For the first time in the history of the Leonard M. Rieser Award, the Bulletin of Atomic Scientists gave an honorable mention. The honor goes to Ivan Andriushin, Cecilia Eiroa-Lledo, Patricia Schuster, and Evgenii Varseev for their essay “Nuclear power and global climate change.” (Photo is of the authors.)
This essay, written by an a team of two Russian and two American young researchers sprung from a collaboration under the umbrella of the U.S.-Russia Young Professionals Nuclear Forum (YPNF), a project established by CISAC’s Siegfried Hecker to encourage dialogue on critical nuclear issues between the younger generations of nuclear engineers and scholars in the US and Russia.
The essay that received the Rieser honorable mention was one of a series of articles born out of the YPNF program. “Their articles are of interest because they represent the views of some of the younger generation of professionals working together across cultural and disciplinary divides,” said Hecker. “We were particularly struck by the following comment in their essay reflects on the perceived urgency of the task at hand: ‘We are the first generation that is experiencing the dramatic effects of global climate change and likely the last that can do something about it.”
Since its first meeting in 2016, the YPNF meets alternatively in Moscow and Stanford, with its agenda designed to promote an open-minded approach to consideration of technical and political challenges presented by the use of nuclear power in energy production and in the military realm. The participants represent not only two different countries, each a world leader in nuclear scholarship, research, and technology expertise, but also a range of disciplines from nuclear engineering to particle physics to international relations to anthropology.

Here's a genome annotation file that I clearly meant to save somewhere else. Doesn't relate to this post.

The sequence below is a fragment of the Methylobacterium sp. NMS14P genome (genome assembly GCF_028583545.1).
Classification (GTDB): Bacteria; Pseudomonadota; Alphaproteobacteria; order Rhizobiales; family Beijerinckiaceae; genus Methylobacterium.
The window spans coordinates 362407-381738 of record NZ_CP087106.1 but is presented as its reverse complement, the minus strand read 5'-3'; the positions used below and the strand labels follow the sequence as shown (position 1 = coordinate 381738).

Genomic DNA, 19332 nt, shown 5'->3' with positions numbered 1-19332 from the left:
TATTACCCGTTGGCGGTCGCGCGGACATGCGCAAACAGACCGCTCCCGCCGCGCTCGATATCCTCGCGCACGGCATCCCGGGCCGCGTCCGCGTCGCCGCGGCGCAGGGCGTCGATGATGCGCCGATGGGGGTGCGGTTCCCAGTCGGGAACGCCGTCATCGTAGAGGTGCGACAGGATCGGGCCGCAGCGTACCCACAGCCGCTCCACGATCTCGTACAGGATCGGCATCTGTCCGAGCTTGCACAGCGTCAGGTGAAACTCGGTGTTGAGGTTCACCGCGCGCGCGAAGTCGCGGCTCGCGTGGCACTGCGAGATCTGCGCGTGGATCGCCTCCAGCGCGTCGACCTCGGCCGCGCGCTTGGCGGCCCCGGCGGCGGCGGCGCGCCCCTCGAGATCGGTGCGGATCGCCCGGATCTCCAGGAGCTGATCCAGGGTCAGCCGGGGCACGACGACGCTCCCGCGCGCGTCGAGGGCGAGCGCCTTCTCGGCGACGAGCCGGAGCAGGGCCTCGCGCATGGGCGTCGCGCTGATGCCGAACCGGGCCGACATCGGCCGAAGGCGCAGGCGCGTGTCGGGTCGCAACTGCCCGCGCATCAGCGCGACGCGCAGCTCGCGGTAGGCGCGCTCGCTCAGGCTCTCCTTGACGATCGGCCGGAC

On the 4th YPNF in Moscow in November 2018, one forum exercise was on The Future of Global Nuclear Power. It was designed to have the young professionals take a close look at the benefits and challenges facing nuclear power globally and to examine and debate the role that nuclear power should play globally in this century. The backdrop for the discussion was the trend of the declining share of electricity produced by nuclear power plants in the world electricity. In the past few years, it dropped to only 11% of global electricity in spite of increasing concerns about the impact of burning fossil fuels on global climate change. This exercise was the start of the winning essay.
Read the Rest at Bulletin of Atomic Scientists